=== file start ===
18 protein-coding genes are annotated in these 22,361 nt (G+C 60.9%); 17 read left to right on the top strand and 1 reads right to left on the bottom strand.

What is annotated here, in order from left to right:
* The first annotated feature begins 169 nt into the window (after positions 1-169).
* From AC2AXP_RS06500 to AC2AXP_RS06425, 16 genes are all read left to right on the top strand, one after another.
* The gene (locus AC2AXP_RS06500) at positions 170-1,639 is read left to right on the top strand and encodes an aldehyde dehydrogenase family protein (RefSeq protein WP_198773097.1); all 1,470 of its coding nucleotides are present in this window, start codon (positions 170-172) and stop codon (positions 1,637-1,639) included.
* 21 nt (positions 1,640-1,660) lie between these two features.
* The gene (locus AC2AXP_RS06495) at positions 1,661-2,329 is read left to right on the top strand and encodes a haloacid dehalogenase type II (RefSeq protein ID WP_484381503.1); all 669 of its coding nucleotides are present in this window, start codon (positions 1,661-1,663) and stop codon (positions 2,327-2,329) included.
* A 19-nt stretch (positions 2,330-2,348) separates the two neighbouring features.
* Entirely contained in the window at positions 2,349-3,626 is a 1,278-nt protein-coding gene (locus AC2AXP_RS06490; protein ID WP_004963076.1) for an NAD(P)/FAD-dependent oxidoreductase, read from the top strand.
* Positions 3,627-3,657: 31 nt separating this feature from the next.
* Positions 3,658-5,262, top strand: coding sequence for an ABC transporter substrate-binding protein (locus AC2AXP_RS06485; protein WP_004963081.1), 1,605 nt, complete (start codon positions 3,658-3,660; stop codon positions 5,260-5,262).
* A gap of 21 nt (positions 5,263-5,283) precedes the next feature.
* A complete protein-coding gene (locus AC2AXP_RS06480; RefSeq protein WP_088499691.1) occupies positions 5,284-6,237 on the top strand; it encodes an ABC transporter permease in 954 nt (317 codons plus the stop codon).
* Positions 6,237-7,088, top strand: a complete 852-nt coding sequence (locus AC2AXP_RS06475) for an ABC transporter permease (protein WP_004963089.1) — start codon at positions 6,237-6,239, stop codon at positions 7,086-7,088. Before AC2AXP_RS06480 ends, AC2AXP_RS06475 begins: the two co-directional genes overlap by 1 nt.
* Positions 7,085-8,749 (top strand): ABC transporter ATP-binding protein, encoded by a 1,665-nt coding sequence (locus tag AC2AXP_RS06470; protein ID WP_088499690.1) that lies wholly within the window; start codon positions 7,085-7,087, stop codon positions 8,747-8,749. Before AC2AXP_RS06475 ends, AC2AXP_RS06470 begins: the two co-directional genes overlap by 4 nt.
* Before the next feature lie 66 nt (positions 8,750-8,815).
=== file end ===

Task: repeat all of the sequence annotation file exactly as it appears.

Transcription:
18 protein-coding genes are annotated in these 22,361 nt (G+C 60.9%); 17 read left to right on the top strand and 1 reads right to left on the bottom strand.

What is annotated here, in order from left to right:
* The first annotated feature begins 169 nt into the window (after positions 1-169).
* From AC2AXP_RS06500 to AC2AXP_RS06425, 16 genes are all read left to right on the top strand, one after another.
* The gene (locus AC2AXP_RS06500) at positions 170-1,639 is read left to right on the top strand and encodes an aldehyde dehydrogenase family protein (RefSeq protein WP_198773097.1); all 1,470 of its coding nucleotides are present in this window, start codon (positions 170-172) and stop codon (positions 1,637-1,639) included.
* 21 nt (positions 1,640-1,660) lie between these two features.
* The gene (locus AC2AXP_RS06495) at positions 1,661-2,329 is read left to right on the top strand and encodes a haloacid dehalogenase type II (RefSeq protein ID WP_484381503.1); all 669 of its coding nucleotides are present in this window, start codon (positions 1,661-1,663) and stop codon (positions 2,327-2,329) included.
* A 19-nt stretch (positions 2,330-2,348) separates the two neighbouring features.
* Entirely contained in the window at positions 2,349-3,626 is a 1,278-nt protein-coding gene (locus AC2AXP_RS06490; protein ID WP_004963076.1) for an NAD(P)/FAD-dependent oxidoreductase, read from the top strand.
* Positions 3,627-3,657: 31 nt separating this feature from the next.
* Positions 3,658-5,262, top strand: coding sequence for an ABC transporter substrate-binding protein (locus AC2AXP_RS06485; protein WP_004963081.1), 1,605 nt, complete (start codon positions 3,658-3,660; stop codon positions 5,260-5,262).
* A gap of 21 nt (positions 5,263-5,283) precedes the next feature.
* A complete protein-coding gene (locus AC2AXP_RS06480; RefSeq protein WP_088499691.1) occupies positions 5,284-6,237 on the top strand; it encodes an ABC transporter permease in 954 nt (317 codons plus the stop codon).
* Positions 6,237-7,088, top strand: a complete 852-nt coding sequence (locus AC2AXP_RS06475) for an ABC transporter permease (protein WP_004963089.1) — start codon at positions 6,237-6,239, stop codon at positions 7,086-7,088. Before AC2AXP_RS06480 ends, AC2AXP_RS06475 begins: the two co-directional genes overlap by 1 nt.
* Positions 7,085-8,749 (top strand): ABC transporter ATP-binding protein, encoded by a 1,665-nt coding sequence (locus tag AC2AXP_RS06470; protein ID WP_088499690.1) that lies wholly within the window; start codon positions 7,085-7,087, stop codon positions 8,747-8,749. Before AC2AXP_RS06475 ends, AC2AXP_RS06470 begins: the two co-directional genes overlap by 4 nt.
* Before the next feature lie 66 nt (positions 8,750-8,815).